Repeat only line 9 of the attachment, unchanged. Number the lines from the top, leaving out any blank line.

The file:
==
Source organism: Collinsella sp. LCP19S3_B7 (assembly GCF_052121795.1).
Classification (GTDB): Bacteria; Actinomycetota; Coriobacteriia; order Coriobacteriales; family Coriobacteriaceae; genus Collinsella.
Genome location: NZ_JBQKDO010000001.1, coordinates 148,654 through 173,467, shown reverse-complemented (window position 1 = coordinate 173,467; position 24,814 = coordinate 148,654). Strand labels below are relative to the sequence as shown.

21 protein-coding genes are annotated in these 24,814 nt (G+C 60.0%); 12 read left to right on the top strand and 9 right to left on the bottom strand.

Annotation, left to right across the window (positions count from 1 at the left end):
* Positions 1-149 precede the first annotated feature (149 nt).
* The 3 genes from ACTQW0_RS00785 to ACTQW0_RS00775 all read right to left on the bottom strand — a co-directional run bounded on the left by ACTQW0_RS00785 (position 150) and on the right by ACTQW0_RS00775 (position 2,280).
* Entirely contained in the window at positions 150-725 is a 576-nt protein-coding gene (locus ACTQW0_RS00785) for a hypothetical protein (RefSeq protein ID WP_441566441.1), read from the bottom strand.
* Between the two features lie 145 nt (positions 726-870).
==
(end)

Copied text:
* Between the two features lie 145 nt (positions 726-870).